Second, the Committee approved by voice vote a very minor and technical amendment offered by Rep. Jeff Flake (R-AZ) regarding  215 of the PATRIOT Act. The Committee rejected numerous other more substantial amendments related to  215.

Basically, Rep. Flake's amendment replaces, in Section 8(c) HR 3199 as introduced, the phrase "in response to" with "with respect to". Section 8(c) pertains to access to business records, including library records, under the Foreign Intelligence Surveillance Act (FISA). Currently, the statute includes a strict non-disclosure mandate. For example, a library or other records holder that receives an order to produce records cannot disclosure to its users, or others, that it has received such an order.

Section 8(c) of HR 3199 provides exceptions. Rep. Flake's amendment applies to the following language in HR 3199 as introduced: "Any person to whom an order is directed under this section who discloses that the United States has sought to obtain tangible things under this section to a qualified person in response to the order shall inform such qualified person of the nondisclosure requirement under paragraph (1) and that such qualified person is also subject to such nondisclosure requirement." (Emphasis added.)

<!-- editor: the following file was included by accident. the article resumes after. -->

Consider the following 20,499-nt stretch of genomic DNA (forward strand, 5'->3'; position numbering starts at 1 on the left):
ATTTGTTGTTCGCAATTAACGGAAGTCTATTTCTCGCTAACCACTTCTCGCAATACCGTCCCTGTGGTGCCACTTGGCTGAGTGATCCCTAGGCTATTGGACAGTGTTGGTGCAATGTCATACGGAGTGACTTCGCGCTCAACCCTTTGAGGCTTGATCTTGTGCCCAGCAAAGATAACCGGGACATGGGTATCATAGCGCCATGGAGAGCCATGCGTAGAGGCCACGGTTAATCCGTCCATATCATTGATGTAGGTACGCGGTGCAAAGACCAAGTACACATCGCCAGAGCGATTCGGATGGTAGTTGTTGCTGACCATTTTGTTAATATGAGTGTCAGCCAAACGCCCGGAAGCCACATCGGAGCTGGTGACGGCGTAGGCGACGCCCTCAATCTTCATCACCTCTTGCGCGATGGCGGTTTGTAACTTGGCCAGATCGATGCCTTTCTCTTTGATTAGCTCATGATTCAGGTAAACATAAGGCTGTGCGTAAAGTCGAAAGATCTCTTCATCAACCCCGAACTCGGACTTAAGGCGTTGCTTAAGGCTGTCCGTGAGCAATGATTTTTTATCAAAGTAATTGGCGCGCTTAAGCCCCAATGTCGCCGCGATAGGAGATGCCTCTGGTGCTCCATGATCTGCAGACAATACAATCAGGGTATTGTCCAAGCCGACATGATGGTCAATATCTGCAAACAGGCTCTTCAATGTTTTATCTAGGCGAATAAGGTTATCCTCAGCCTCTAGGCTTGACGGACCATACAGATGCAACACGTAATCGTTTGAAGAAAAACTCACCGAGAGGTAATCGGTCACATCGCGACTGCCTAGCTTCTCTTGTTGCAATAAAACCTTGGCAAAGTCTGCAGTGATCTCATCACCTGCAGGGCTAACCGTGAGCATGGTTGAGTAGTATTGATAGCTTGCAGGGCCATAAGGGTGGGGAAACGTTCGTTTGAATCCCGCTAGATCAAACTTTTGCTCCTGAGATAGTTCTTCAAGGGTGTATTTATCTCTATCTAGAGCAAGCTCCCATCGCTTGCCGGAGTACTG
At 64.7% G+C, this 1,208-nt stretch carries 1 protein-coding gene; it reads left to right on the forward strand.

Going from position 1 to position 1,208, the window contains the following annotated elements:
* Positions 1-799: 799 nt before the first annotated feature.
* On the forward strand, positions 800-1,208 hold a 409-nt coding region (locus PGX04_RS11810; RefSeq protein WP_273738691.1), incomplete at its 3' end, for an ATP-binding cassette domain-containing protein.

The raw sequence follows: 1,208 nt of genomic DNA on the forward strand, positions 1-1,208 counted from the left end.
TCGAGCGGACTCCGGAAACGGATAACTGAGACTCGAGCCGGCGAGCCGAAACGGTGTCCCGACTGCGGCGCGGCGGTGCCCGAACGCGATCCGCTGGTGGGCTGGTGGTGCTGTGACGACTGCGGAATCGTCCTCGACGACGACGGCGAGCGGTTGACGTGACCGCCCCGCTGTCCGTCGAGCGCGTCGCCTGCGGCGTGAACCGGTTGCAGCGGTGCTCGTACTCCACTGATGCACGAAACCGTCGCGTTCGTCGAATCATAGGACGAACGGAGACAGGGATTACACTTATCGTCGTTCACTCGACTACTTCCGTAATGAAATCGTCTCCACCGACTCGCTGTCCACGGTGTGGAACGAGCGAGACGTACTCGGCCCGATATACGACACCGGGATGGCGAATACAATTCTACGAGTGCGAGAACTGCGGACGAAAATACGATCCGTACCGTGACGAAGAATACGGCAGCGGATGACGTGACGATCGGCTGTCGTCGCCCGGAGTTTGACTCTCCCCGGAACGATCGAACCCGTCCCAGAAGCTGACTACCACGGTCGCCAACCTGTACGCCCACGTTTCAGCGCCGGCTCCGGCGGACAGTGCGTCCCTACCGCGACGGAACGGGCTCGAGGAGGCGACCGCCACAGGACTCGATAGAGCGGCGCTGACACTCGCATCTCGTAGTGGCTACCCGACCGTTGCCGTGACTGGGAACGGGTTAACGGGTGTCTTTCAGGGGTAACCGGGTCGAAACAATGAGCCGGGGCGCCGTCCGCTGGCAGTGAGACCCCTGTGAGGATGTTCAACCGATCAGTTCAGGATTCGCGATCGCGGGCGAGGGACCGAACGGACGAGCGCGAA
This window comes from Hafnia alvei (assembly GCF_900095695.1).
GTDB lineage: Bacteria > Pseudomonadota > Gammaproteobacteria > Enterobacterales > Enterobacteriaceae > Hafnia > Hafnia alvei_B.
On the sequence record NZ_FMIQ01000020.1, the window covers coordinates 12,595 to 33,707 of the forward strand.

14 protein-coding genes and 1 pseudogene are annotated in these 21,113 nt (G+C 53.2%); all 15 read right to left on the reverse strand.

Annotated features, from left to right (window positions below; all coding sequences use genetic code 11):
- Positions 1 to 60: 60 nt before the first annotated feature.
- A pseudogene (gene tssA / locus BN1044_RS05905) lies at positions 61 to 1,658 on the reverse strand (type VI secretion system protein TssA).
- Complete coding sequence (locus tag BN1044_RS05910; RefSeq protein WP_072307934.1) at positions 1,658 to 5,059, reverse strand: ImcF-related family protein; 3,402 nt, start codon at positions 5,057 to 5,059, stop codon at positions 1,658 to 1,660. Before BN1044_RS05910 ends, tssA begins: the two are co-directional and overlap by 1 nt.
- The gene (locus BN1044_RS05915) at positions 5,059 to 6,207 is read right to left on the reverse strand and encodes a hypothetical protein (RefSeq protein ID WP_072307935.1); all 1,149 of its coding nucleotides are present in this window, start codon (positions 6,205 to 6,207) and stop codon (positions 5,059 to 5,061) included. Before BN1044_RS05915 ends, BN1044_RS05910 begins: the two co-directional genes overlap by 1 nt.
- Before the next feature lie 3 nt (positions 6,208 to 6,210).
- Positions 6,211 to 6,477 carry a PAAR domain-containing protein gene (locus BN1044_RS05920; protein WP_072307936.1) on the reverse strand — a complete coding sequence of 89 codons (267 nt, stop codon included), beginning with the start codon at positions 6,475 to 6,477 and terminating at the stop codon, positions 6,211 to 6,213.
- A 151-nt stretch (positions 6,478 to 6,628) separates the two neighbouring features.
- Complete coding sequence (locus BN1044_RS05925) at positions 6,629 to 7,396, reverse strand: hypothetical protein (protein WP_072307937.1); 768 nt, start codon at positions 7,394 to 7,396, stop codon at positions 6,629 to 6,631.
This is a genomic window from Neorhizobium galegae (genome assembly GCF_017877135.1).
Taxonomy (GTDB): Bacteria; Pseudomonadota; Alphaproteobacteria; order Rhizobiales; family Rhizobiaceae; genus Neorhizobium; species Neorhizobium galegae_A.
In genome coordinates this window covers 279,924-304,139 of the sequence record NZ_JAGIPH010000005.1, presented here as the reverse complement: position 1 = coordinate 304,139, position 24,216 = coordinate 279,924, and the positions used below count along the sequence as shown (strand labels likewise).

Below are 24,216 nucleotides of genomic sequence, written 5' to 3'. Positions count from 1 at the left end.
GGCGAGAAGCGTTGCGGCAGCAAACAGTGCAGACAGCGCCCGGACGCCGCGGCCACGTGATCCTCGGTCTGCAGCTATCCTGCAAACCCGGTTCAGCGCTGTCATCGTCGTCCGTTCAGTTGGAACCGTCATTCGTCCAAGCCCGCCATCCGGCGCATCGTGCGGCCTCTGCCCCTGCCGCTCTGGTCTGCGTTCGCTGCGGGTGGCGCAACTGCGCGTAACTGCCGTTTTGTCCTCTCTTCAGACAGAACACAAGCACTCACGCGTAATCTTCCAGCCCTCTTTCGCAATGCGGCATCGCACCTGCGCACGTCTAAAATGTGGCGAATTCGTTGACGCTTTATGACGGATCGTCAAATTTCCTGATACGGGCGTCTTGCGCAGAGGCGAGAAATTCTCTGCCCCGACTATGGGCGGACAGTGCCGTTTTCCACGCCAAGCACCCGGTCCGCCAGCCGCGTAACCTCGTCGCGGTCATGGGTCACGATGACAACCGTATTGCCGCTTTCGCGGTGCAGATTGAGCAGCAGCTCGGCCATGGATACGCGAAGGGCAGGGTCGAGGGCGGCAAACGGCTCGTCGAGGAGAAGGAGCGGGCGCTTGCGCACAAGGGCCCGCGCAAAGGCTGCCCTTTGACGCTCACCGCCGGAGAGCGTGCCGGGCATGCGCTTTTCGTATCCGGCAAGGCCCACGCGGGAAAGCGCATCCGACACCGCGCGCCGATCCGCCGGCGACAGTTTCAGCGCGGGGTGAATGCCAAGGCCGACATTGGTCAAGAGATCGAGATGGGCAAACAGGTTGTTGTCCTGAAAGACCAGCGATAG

Third, the Committee approved by a vote of 34-0 an amendment offered by Rep. Darrell Issa (R-CA) that requires the government to report more information to the court regarding its use of roving surveillance authority under  206 of the PATRIOT Act.

Rep. Issa's amendment provides, in part, that "in the case of electronic surveillance directed at a facility or place that is not known at the time the order is issued, the applicant shall notify a judge having jurisdiction under section 103 within 10 days after electronic surveillance begins to be directed at a new facility or place, and such notice shall contain a statement of the facts and circumstances relied upon by the applicant to justify the belief that the facility or place at which the electronic surveillance is or was directed is being used, or is about to be used, by the target of electronic surveillance."

Rep. Issa stated that this means that when a court issues a roving wiretap order, the court will have constant oversight.

Fourth, the Committee approved by a vote of 26-2 a key amendment offered by Rep. Lungren that imposes a new ten year sunset for 206 (roving wiretaps) and 215 (access to business records under the FISA).

The Committee also approved by unanimous consent a technical amendment to this amendment. The Committee rejected other amendments to shorten the sunset term, and to extend the sunset to fourteen other sections of the PATRIOT Act.

Democrats argued that without a sunset provision, the Congress has little leverage over the Department of Justice (DOJ) in oversight activities. That is, unless the DOJ must go to the Congress to obtain an extension, it has little incentive to provide information to the Congress.